By Eric McDowell
With standout releases in the last year from Mary Halvorson, Katharina Weber, Marilyn Crispell, Ingrid Laubrock, Irène Schweizer, and Sarah Buechi, Zurich’s Intakt Records has been doing the good and necessary work of highlighting female artists—not only well-established but also up-and-coming—in a historically male-dominated field (yes, despite notable exceptions and a general openness to all comers). The label builds on this precedent in early 2016 with NYC Five, from Cologne-based co-leaders Angelika Niescier and Florian Weber. Here the saxophonist and pianist (respectively) draw on New York’s deep well of cultural significance and jazz talent, recruiting trumpet player Ralph Alessi, bassist Chris Tordini, and drummer Tyshawn Sorey for an hour of intelligent and gripping music.
Belying the pastoral associations of its title, opener “The Barn Thing” is angular and driving,
with Sorey marking out a steady 7/4 quarter note pulse around which the others weave and jab. In contrast with the tune’s robust three-part head, Weber’s solo—full of tense hesitations—is wonderfully disarming. Taking the hand-off from her co-leader, Niescier’s tightly coiled phrases and upper-register explorations work with rather than against Sorey’s rhythmic simmer to escalate the track’s intensity. After an impressive turn by Alessi, Sorey himself—obviously a special drummer, in my estimation—steps forward for a climactic solo over a stuttering ostinato by the band.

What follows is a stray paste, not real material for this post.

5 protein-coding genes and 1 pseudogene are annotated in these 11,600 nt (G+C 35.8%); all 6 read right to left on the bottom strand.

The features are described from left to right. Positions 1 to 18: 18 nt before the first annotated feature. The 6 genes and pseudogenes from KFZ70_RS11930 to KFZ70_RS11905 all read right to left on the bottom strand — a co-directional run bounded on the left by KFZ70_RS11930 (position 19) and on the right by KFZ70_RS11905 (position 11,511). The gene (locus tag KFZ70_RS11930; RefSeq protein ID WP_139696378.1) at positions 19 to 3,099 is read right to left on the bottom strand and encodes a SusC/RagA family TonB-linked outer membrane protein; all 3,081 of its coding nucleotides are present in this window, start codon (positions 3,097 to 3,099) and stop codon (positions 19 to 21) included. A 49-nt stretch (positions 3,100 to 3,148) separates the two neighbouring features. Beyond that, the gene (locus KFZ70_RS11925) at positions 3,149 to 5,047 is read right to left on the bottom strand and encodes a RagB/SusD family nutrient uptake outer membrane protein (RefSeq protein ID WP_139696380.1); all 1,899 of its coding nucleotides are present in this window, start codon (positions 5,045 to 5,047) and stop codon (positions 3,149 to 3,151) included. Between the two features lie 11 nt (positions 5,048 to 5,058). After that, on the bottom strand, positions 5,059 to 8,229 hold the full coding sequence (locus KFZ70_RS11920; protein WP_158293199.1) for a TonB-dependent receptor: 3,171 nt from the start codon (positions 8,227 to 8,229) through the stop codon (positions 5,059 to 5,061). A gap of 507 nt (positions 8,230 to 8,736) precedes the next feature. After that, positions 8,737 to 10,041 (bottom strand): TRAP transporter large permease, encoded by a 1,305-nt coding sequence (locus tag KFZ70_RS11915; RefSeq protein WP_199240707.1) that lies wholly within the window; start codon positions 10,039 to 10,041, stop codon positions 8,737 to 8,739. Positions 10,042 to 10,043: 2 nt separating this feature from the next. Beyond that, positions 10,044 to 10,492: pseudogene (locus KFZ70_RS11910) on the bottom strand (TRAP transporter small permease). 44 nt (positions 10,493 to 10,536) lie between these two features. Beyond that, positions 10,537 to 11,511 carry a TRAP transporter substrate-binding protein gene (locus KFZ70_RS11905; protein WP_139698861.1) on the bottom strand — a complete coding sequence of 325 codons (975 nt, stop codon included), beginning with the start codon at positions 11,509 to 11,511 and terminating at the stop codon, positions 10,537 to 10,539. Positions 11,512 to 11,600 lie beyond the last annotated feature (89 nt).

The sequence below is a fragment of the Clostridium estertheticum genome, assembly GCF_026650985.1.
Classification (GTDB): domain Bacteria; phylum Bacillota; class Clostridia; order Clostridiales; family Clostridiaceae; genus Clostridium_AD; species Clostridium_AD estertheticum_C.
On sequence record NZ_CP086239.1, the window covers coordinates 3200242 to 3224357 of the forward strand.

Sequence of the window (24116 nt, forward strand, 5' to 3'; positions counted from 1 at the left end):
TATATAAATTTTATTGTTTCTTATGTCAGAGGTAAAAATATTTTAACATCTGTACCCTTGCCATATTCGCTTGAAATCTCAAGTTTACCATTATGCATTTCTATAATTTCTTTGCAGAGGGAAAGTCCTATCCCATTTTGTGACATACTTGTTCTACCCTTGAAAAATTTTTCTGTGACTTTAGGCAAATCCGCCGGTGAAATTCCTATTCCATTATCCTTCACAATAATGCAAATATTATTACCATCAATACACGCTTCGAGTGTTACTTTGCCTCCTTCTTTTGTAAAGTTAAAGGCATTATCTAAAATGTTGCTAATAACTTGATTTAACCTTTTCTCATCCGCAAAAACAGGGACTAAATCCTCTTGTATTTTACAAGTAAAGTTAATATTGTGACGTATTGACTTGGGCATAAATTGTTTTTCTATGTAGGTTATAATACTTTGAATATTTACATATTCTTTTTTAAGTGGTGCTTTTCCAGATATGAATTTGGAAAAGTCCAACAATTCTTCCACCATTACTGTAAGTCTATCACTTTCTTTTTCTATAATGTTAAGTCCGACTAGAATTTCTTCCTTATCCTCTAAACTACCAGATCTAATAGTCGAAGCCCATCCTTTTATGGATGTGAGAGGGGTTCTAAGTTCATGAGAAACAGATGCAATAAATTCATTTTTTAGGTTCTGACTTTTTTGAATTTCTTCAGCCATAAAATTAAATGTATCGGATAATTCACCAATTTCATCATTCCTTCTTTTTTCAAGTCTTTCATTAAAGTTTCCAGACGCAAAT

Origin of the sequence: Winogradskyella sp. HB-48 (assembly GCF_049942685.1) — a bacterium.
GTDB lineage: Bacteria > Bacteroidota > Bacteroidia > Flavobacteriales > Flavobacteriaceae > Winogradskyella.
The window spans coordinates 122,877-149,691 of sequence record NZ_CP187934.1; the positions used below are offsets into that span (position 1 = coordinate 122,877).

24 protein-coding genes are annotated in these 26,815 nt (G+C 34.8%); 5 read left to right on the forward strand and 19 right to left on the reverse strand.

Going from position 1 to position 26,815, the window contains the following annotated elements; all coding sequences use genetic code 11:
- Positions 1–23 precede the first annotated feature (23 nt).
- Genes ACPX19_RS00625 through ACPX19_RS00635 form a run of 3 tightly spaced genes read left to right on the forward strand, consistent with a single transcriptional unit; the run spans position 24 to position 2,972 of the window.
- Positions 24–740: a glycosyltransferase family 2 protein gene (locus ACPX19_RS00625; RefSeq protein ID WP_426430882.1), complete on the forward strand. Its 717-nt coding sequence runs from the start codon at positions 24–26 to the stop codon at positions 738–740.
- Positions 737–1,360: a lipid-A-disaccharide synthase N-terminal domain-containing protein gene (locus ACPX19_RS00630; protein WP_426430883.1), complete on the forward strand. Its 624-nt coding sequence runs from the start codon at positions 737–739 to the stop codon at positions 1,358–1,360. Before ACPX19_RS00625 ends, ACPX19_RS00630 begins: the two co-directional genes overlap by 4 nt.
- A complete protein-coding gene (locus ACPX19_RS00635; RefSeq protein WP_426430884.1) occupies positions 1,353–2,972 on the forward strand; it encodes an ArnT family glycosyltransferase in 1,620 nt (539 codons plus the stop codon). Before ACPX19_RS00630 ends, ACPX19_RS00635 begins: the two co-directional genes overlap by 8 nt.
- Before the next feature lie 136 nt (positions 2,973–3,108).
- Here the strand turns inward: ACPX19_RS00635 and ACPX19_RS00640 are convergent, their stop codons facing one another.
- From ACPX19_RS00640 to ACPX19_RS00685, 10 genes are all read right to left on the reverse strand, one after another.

The quintet excels at this kind of rhythmic complexity—mastering difficult material and making the these compositions feel comfortably worn in without losing their heat. Follow-up “And Over” is another good example, with Niescier and Alessi setting out a jaunty 5/4 phrase that suddenly shifts feel and color with the entrance of the rhythm section. Here the work of the first track is cleverly undone as the solos progressively thin and decelerate, this time towards and not away from Weber’s meditative playing. And if well maneuvered, maddeningly technical compositions themselves have lost some of their excitement, the group finds other ways to subvert expectations—for instance “The Liquid Stone,” during whose theme Niescier does no more than provide a busy, buzzing texture for simple punctuation by trumpet, piano, and bass.
On the mellower end of the spectrum, the quintet knows how to play ballads, too. “Invaded” gives Weber’s spacious, patient playing plenty of room first to breathe and then to grow as his lines build in density, inverting the contrasts of the earlier, more hectic tracks. Niescier demonstrates her range here as well with an airier, gentler approach. “Parsifal” highlights some of Alessi’s gorgeously spare and introspective playing. And Tordini gets a solo, too, very welcome but brief and cautious enough to make us wish the album did more to feature him.
Perhaps unfortunately for reviewers—though not for listeners!—at the end of the day NYC Five isn’t about aesthetic experiments or novel concepts but, unpretentious as the album title, the music itself: good writing and even better playing.